I Don’t Wear Sunscreen and Would Never Put it on My Daughter
August 23, 2013 § Leave a comment
Is Your Sunscreen Causing Cancer?
Summer is over, well, nearly over so this post is probably a little late but I felt it was imperative I still get the message out there. Afterall, how many of you wear sunscreen year round? How many of you wear face moisturizer or foundation with a built-in SPF? Probably a lot of you.
So when I say that I don’t wear sunscreen and never put it on my daughter, that is only partly true. Let me clarify, there are only certain kinds of sunscreen I put on my daughter. The Environmental Working Group (EWG) released its 2013 Guide to Sunscreens and it includes a lot of great information and choices on the smartest products to use with the least amount of harmful chemicals. I mean lets face it, there are times when we will have to put sunblock on our little ones. I just try to make sure to use one that will do more good than harm. EWG’s Skin Deep Cosmetics Database is also a great website to look up other beauty products such as shampoos, make-up, personal products, hair care and more that have the least amount of toxins. When it comes to sunscreen for me, I prefer to go the coconut oil route with an SPF of 4 or go in the shade when I feel myself getting too hot.
Everywhere you go, people tell you to slather on sunscreen including doctors and healthcare professionals. I think it’s also a mandatory part of the weather forecast these days too as the weather forecaster will also tell you to not set foot outside without a healthy smattering of cream. But is it doing us more harm than good? I was one of those teens who never used it, went to tanning booths and enjoyed having a natural “glow” all year round in the eighties. However in the last 10 – 15 years it has been ingrained in us to never leave the house unless fully SPF’d. All sun exposure is bad is the message that I am getting. Never leave the house without an SPF face cream on and sunscreen on any exposed skin. But did you know that as sunscreen usage has gone up, so have skin cancer rates?
This is the scary part…
The skin in the quickest way to get chemicals to the blood stream. Have you looked at the ingredients in your sunscreen lately? There are a few disconcerting ingredients that have me worried.
- Parabens. These are bad. Parabens have been linked to increased breast cancer rates, and can disrupt hormones. They are banned in Japan and Sweden and under review in the UK. Why on earth would Canada and the US think they are ok?
- Oxybenzone. Not good. Oxbenzone has been linked to hives, contact urticaria, and degradation dermatitis. Not really something I want on my skin and definitely nowhere near my 3-year-old daughters skin. It is also a hormone disruptor, is linked to breast cancer, and is a photocarcinogenic. And it is banned in Sweden. What do they know that we don’t know?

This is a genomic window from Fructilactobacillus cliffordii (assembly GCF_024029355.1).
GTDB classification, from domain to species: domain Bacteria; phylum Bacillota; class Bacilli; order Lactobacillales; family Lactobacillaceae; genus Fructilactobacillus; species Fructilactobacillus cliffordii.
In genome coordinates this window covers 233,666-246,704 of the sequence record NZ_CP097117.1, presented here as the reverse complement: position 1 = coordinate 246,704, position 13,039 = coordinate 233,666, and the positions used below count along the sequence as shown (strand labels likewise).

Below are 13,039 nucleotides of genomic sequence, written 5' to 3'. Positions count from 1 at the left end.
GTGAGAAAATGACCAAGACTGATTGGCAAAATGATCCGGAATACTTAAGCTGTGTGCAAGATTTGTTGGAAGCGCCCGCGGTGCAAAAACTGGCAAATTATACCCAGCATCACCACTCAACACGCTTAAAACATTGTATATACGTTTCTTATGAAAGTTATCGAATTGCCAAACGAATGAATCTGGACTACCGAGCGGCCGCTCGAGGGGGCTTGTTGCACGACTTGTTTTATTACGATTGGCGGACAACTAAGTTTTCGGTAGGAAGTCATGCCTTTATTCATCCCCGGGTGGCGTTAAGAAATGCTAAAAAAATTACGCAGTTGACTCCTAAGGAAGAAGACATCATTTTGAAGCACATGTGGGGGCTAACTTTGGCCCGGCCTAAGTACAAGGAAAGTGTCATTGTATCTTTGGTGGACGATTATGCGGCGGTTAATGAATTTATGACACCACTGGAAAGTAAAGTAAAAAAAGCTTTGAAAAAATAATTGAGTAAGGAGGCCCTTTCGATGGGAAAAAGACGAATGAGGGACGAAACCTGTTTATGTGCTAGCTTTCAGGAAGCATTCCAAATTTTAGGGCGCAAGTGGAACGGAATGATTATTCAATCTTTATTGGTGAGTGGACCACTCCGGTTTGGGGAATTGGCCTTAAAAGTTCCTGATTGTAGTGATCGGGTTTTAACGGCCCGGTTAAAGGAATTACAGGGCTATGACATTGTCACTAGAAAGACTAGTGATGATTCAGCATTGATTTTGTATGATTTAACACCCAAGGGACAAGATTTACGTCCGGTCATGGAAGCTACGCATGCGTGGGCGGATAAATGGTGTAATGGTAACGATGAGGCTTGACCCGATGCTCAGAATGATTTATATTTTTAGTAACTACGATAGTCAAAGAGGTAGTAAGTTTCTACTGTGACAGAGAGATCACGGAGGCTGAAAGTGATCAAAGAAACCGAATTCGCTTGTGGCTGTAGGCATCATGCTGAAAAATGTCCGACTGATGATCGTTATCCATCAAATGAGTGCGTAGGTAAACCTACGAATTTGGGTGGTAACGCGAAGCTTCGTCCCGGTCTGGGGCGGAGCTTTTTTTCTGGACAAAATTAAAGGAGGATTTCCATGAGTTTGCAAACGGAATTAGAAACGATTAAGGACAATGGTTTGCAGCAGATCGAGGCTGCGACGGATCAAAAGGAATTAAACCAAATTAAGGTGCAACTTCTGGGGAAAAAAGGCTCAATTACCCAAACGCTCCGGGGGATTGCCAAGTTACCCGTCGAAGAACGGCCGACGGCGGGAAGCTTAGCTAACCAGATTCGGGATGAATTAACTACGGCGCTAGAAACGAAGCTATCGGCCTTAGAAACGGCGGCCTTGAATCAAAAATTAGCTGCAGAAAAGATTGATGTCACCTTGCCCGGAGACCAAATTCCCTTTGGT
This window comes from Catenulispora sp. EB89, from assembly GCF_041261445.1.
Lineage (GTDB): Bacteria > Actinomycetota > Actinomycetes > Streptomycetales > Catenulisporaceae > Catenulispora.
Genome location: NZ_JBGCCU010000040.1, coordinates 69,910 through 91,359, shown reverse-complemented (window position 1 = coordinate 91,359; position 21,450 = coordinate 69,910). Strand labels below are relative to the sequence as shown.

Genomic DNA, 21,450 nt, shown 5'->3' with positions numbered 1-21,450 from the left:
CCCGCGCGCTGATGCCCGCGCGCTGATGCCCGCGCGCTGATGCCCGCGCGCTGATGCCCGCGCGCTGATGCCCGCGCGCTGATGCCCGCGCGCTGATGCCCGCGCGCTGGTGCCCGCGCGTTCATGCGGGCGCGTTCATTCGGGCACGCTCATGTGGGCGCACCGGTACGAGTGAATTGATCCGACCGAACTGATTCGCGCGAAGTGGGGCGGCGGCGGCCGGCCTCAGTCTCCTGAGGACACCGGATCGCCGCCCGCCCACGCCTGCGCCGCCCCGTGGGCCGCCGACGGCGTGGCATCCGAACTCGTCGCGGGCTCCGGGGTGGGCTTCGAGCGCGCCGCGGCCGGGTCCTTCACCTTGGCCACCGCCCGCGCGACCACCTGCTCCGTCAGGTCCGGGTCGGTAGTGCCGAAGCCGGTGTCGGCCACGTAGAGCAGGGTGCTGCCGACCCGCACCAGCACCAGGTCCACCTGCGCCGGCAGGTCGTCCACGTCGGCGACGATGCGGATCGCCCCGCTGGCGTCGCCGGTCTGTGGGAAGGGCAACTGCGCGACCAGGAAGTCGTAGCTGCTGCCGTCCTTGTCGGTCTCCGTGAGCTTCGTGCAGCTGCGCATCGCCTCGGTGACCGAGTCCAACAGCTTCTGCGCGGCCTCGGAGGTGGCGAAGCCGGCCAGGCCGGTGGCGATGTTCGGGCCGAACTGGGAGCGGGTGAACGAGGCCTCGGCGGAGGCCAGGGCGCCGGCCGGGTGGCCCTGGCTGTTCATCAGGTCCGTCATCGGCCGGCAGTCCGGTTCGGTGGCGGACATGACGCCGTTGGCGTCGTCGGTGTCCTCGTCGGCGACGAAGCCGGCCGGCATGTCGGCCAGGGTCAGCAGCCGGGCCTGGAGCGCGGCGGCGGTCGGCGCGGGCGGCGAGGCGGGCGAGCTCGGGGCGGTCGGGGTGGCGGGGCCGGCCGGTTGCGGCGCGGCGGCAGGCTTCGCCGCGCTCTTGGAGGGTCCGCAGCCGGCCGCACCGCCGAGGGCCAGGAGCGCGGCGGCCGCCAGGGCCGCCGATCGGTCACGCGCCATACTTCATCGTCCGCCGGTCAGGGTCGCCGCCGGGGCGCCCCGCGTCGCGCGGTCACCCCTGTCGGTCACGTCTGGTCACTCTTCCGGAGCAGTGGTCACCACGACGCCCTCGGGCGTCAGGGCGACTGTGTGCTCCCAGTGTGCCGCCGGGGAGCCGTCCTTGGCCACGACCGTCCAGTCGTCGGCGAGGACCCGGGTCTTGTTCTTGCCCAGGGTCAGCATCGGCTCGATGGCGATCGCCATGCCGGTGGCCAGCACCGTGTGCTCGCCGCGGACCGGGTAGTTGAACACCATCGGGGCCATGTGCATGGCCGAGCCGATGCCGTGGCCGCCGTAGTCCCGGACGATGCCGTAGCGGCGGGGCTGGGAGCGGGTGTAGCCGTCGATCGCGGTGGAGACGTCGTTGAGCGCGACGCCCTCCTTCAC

- Retinyl palmitate. This should be avoided as it’s been found to possibly speed the development of skin tumors and lesions in the presence of sunlight.
- Titanium dioxide. Studies have shown that when this chemical is exposed to light, DNA damage occurs. Sunscreen = sun exposure. Kind of a no-brainer.
Vitamin D. Low Vitamin D may contribute to cancers and melanoma. More information on Vitamin D here. Mommypotamus does excellent research. It was her blog, that got me re-evaluating my sunscreen usage. I, like you probably, was that mother that would not take her one-year-old out without an SPF covering any and all exposed skin anywhere we went in fear of the sun. I now welcome a few sunny rays on her as long as it’s in moderation and there is no risk of burning.
Alternatives to Sunscreen
So now you ask, what do we do if we shouldn’t use sunscreen?? Easy. Our bodies need Vitamin D. 10 – 15 minutes a day is all we need if you have fair skin, just be careful to not burn and that is dependant on your skin color. The fairer you are, the less time and more careful you have to be in the sun. Alternatively, the darker your skin color, the longer you may need to stay in the sun to get adequate Vitamin D exposure. After you get just a little exposure to get your vitamin D, head to the shade, wear long sleeves, coverup with a hat. Or, use a homemade sunscreen or a sunscreen with natural ingredients that do not contain any of the bad ones. Refer to the EWG 2013 Guide to Sunscreens. Or, use coconut oil as a natural sunscreen that is good for your skin too. There really are lots of other options, but nobody gives you any other option than sunscreen anymore.
What you eat matters…
The other alternative is changing what you eat. There is research to show that certain foods that you ingest, can help prevent sunburn.
- Lycopene. Found in tomatoes has been shown to protect you against sunburn. There is more lycopene in cooked tomatoes than raw. Watermelon is also a great source of lycopene. Perfect for summer!
- Bump up your saturated fats. And cut out cheap oils such as soybean, canola and vegetable out of your diet. Eat only coconut oil, butter, palm oils.
- Enjoy some wine and blueberries! They contain proanthocyanidins. Studies have shown in rodents that UV damage was prevented when these were ingested.
Be smart. Get informed. I feel empowered knowing that I am limiting the chemicals that go on my childs skin and mine. And spend some time soaking up the sun rays! But not too much. 🙂
Disclaimer: I am not a doctor or a nutritionist and this site does not give medical advice.